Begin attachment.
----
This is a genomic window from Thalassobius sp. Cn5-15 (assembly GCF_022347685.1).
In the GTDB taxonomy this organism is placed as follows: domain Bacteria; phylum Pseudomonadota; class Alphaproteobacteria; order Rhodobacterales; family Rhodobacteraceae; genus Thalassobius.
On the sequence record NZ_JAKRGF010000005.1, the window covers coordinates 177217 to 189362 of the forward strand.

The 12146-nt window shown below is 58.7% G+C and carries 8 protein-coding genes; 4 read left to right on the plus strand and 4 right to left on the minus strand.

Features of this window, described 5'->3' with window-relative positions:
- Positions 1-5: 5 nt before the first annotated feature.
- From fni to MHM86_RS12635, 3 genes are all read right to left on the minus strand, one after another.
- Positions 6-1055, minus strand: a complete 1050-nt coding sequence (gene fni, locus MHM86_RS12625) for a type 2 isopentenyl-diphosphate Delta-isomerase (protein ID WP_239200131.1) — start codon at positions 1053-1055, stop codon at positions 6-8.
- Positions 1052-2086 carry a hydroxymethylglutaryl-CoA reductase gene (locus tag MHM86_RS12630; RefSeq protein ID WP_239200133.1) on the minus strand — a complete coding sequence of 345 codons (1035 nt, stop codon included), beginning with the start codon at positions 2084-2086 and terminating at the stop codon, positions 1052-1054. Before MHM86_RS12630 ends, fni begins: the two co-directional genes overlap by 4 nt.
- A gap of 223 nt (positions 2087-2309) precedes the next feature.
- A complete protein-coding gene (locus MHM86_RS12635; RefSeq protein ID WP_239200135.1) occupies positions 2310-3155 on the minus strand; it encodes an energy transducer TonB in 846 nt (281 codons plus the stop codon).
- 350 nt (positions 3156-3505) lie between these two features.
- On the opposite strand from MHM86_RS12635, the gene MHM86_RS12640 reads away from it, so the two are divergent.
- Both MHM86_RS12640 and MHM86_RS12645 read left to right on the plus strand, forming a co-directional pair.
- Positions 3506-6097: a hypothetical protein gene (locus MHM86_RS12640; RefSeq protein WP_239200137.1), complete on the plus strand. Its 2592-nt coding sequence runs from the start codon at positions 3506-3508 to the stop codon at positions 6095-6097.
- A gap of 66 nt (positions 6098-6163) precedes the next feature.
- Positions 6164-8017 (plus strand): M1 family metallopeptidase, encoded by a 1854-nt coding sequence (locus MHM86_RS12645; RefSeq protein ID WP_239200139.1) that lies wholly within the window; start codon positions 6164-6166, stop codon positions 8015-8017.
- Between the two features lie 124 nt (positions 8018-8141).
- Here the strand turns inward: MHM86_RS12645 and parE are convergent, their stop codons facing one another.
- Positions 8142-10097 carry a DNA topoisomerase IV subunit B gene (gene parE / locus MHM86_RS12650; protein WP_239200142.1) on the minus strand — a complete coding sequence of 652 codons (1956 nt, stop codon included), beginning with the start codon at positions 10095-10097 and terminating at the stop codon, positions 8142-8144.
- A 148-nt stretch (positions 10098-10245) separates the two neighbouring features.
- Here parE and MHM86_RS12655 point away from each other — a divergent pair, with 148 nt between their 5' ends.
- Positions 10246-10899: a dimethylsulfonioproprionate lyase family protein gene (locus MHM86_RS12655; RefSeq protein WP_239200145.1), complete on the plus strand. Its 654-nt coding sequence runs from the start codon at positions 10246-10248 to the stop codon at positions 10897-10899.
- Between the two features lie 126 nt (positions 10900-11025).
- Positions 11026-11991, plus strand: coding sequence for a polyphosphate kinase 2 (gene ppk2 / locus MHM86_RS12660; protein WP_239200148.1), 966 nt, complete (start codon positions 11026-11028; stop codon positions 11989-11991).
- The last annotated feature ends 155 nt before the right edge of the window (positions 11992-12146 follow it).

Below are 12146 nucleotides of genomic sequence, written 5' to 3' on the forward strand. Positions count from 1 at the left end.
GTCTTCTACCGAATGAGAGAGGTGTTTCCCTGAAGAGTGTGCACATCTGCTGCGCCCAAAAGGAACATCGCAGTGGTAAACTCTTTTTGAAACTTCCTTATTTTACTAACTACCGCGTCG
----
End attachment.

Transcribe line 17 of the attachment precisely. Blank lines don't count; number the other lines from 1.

- Positions 6164-8017 (plus strand): M1 family metallopeptidase, encoded by a 1854-nt coding sequence (locus MHM86_RS12645; RefSeq protein ID WP_239200139.1) that lies wholly within the window; start codon positions 6164-6166, stop codon positions 8015-8017.